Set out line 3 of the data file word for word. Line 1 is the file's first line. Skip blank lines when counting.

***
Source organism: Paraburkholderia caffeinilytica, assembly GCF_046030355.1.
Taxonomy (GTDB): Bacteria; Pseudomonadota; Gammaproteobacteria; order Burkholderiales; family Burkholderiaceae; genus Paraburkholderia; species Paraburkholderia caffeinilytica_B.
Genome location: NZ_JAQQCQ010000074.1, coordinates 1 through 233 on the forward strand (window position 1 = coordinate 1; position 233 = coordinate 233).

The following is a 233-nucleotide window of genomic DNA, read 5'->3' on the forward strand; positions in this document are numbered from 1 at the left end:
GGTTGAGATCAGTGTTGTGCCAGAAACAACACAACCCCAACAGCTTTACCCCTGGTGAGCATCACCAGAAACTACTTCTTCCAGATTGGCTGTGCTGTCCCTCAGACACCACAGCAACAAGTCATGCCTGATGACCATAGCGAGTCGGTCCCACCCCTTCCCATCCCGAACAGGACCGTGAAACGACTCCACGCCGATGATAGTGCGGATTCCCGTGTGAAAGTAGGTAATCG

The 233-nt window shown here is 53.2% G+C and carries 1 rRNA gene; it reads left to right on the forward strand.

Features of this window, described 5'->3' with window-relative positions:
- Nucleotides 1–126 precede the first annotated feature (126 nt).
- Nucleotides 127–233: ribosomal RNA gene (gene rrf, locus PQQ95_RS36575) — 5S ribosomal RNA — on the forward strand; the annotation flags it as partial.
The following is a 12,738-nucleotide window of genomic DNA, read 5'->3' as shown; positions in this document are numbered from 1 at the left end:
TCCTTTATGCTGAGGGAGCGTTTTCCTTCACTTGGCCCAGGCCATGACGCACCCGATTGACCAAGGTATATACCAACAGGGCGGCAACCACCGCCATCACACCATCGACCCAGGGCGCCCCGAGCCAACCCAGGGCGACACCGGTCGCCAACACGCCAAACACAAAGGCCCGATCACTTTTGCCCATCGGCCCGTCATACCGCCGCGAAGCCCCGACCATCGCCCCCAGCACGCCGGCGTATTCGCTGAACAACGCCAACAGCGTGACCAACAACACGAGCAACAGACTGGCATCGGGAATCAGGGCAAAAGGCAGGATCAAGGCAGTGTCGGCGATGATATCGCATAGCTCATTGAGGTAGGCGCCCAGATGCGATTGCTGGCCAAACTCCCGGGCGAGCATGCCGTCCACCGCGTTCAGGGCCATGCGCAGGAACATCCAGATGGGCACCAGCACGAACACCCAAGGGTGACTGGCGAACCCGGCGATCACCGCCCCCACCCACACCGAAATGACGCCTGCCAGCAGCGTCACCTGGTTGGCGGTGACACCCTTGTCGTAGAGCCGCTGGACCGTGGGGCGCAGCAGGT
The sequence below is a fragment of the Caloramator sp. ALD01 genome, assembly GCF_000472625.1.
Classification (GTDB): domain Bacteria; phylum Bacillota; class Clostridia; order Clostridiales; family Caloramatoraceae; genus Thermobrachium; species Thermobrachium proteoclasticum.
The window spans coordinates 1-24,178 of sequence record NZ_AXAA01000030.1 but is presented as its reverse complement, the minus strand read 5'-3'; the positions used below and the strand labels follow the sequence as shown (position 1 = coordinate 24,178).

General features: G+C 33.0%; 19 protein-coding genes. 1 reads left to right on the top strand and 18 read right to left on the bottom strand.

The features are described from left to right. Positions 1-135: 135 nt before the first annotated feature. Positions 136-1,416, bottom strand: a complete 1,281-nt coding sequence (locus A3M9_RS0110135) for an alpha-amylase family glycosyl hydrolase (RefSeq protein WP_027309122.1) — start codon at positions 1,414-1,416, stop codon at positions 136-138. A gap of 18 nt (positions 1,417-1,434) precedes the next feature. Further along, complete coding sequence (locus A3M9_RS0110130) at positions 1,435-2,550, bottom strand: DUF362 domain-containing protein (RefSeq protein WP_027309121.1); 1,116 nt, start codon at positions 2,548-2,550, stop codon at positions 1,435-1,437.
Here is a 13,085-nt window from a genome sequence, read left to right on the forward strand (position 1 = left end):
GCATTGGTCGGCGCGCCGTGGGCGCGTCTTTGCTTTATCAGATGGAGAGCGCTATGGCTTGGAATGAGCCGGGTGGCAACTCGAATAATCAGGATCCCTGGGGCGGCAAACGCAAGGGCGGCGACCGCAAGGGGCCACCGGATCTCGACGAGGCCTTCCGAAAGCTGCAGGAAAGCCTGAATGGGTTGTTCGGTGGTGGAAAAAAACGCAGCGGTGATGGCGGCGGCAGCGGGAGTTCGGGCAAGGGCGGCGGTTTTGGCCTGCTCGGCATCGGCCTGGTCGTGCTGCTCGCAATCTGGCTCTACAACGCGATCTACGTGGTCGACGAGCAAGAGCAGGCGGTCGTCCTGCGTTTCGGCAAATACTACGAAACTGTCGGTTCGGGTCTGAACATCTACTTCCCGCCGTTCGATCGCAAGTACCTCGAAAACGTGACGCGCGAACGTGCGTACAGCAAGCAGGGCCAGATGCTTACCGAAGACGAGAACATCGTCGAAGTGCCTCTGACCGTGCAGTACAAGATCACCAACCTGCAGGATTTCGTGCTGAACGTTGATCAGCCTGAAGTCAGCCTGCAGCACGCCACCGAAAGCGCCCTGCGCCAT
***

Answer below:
Genome location: NZ_JAQQCQ010000074.1, coordinates 1 through 233 on the forward strand (window position 1 = coordinate 1; position 233 = coordinate 233).